Why dogs can benefit from McTimoney animal therapy
Dogs' lives have their risks. Working dogs - performance dogs in particular - have to cope with additional stresses and strains to the musculoskeletal system. Police dogs work hard and have to jump huge heights in their training and racing greyhounds are subject to particular hazards such as constantly running round tracks in just one direction and bumping into each other while racing. Working sheepdogs are subject to risks of various kinds both while training and working, and even domestic dogs are liable to falls and bumps, traffic accidents and disc degeneration.
The dog's spine is fairly flexible and the joints between each vertebrae allows quite a range of movement such as curling up in bed as well as normal bending and stretching. However, sometimes through such things as a fall, or a bad slip, or skidding on a wooden floor the joint can suddenly be taken to the extreme range of its movement. This could also be caused by long term trauma such as always landing on the same leg when jumping, or repetitive twisting movements such as chasing a frisbee or taking part in agility.
When a joint in the spine is taken to its extreme range of movement the muscles tighten around it to stop it going any further. It's just the body's own way of protecting itself. This muscle tightness holds the joint in a fixed position causing it to become misaligned with its neighbours. Most misalignments resolve themselves through normal spinal movements such as bending, twisting and rolling, but some can and do persist as the muscle may go into spasm, causing discomfort and even nerve irritation.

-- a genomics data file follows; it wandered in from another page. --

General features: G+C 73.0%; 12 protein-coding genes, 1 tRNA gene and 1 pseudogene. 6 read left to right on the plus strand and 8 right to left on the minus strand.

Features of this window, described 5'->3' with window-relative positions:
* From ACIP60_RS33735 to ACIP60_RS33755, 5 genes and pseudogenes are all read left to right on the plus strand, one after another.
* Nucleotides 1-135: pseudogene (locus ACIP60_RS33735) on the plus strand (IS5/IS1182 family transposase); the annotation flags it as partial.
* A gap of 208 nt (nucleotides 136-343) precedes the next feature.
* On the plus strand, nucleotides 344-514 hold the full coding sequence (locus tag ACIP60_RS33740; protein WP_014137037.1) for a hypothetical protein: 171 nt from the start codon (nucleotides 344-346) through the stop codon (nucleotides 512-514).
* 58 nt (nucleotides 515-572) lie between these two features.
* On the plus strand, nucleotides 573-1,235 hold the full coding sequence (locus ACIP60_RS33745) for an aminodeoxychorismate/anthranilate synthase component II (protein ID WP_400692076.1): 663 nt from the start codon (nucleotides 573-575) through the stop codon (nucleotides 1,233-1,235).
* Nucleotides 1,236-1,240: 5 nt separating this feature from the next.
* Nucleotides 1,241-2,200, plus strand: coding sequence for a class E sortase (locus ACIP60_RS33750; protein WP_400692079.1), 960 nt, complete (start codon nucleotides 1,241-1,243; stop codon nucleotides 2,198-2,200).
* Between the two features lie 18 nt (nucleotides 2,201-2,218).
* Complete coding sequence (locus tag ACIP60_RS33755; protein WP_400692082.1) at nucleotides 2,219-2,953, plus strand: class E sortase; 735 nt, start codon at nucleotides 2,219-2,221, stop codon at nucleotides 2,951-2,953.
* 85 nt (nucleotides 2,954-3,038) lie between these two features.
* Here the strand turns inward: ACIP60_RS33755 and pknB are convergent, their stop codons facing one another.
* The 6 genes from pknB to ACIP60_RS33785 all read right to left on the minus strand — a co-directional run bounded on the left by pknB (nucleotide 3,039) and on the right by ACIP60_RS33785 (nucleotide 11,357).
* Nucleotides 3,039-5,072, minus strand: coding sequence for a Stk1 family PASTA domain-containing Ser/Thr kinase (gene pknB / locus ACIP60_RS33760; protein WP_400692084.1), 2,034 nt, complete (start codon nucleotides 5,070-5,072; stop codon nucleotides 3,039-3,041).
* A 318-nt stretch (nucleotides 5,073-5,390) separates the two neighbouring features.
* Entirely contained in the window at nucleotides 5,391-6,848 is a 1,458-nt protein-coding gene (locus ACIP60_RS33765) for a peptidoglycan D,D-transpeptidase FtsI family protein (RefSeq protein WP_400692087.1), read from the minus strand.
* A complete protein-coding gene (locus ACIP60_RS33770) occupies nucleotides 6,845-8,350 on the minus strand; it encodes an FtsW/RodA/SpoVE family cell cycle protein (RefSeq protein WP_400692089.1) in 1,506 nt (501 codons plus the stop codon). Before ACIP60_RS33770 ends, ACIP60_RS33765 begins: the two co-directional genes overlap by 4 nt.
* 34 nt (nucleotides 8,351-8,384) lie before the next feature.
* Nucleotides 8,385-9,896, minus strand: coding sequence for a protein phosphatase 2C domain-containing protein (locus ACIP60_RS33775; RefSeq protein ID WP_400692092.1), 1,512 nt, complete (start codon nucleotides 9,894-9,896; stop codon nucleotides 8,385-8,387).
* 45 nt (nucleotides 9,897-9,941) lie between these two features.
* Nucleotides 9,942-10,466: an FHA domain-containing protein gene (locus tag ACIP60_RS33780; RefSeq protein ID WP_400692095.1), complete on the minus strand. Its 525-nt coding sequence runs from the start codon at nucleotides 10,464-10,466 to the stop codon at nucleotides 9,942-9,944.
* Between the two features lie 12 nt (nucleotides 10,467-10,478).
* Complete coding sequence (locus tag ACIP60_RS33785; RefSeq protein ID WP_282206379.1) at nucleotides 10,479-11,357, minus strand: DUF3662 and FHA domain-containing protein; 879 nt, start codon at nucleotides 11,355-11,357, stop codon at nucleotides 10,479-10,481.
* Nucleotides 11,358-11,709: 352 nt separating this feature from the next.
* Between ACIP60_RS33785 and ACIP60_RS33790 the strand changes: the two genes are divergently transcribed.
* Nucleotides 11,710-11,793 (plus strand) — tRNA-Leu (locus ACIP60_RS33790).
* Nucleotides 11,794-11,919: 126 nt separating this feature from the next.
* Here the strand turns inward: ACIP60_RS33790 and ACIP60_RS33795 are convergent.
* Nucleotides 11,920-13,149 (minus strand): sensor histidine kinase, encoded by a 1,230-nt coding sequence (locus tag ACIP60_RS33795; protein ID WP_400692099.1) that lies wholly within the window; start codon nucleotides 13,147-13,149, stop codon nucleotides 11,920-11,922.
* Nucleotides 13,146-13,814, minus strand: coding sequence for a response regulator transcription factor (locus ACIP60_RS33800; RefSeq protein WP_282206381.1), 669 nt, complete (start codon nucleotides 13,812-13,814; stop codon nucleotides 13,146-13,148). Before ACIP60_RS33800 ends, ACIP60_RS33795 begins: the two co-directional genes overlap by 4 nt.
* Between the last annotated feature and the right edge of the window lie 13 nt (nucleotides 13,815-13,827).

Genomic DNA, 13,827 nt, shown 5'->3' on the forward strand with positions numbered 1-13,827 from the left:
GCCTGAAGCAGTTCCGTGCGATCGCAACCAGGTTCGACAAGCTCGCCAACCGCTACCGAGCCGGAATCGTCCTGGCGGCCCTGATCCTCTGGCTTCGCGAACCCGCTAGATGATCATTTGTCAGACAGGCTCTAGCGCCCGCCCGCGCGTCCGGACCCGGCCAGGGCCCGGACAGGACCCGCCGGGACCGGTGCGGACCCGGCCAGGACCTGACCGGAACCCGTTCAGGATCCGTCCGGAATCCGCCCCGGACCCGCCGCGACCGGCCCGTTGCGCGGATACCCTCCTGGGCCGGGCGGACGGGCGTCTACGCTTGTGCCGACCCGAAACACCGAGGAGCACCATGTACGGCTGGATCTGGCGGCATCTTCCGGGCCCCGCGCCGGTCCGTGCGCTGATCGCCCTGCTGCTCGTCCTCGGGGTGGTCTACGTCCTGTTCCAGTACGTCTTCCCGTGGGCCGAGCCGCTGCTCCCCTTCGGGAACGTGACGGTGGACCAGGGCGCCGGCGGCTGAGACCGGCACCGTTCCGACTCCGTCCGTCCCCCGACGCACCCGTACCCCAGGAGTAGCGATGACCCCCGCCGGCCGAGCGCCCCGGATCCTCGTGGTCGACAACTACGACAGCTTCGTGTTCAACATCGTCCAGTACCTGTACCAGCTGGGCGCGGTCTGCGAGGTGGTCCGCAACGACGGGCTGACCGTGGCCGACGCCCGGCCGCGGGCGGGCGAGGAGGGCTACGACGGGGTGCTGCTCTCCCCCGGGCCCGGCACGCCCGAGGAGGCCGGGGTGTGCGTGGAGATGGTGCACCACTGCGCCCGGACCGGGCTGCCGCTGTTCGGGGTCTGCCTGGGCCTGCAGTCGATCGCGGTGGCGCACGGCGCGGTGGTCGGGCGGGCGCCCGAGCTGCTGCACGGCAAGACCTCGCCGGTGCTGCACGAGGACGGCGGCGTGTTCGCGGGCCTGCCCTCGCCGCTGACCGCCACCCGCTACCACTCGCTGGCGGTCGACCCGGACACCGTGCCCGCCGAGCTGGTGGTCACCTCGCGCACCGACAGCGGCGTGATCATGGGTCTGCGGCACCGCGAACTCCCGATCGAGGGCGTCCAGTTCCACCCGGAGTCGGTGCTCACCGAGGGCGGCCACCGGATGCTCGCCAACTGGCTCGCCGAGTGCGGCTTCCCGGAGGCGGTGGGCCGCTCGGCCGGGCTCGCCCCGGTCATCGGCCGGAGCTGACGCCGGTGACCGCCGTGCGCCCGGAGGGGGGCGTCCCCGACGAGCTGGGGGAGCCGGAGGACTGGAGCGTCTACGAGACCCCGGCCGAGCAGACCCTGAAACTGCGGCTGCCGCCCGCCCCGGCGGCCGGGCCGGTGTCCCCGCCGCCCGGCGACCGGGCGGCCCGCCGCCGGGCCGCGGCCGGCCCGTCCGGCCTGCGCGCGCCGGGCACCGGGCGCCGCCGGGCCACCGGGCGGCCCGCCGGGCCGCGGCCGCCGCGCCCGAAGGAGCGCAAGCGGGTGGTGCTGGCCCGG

This is when an outside influence such as an adjustment is usually required. McTimoney animal therapy is a whole body treatment and is a relatively gentle technique which delivers a short sharp thrust to a specific area in order to release muscle spasm, return the joint to its normal range of movement and create the right conditions for the body to heal itself.
After the treatment the dog will need to rest for 24 hours. He/she may feel a little bit stiff or sore, may feel very sleepy or drink more than usual - however this is perfectly normal.
Increasingly, vets are happy to refer their clients to suitably qualified practitioners when they feel that this type of treatment would benefit the animal.
One vet, who refers a number of dogs to an animal practitioner says:
"Problems associated with the spine are very common among dogs, and there is not a lot you can do conventionally, apart from painkillers and anti-inflammatories, which don't really get to the root of the problem. Nowadays anything I think might involve the spine, I would refer to an animal practitioner.
This treatment can also alleviate some arthritic conditions. A dog may walk awkwardly because of arthritis or adopt particular postures to alleviate the pain. These can lead to muscle spasm, sometimes in areas quite remote from the arthritis itself, and can be helped by this type of treatment. As dogs get older they get weaknesses in the spine and back legs and can be helped in this way too. A good proportion of these dogs either improve or stop degenerating."